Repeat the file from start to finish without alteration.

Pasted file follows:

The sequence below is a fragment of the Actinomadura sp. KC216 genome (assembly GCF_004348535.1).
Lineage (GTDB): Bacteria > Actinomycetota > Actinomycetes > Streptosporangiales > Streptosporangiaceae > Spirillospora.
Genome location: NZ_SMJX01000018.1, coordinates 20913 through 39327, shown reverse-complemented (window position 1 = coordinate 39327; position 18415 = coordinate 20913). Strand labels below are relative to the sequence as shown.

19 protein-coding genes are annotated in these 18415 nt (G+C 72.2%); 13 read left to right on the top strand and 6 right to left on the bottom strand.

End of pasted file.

The sequence below is a fragment of the Actinomadura sp. KC216 genome (assembly GCF_004348535.1).
Lineage (GTDB): Bacteria > Actinomycetota > Actinomycetes > Streptosporangiales > Streptosporangiaceae > Spirillospora.
Genome location: NZ_SMJX01000018.1, coordinates 20913 through 39327, shown reverse-complemented (window position 1 = coordinate 39327; position 18415 = coordinate 20913). Strand labels below are relative to the sequence as shown.

19 protein-coding genes are annotated in these 18415 nt (G+C 72.2%); 13 read left to right on the top strand and 6 right to left on the bottom strand.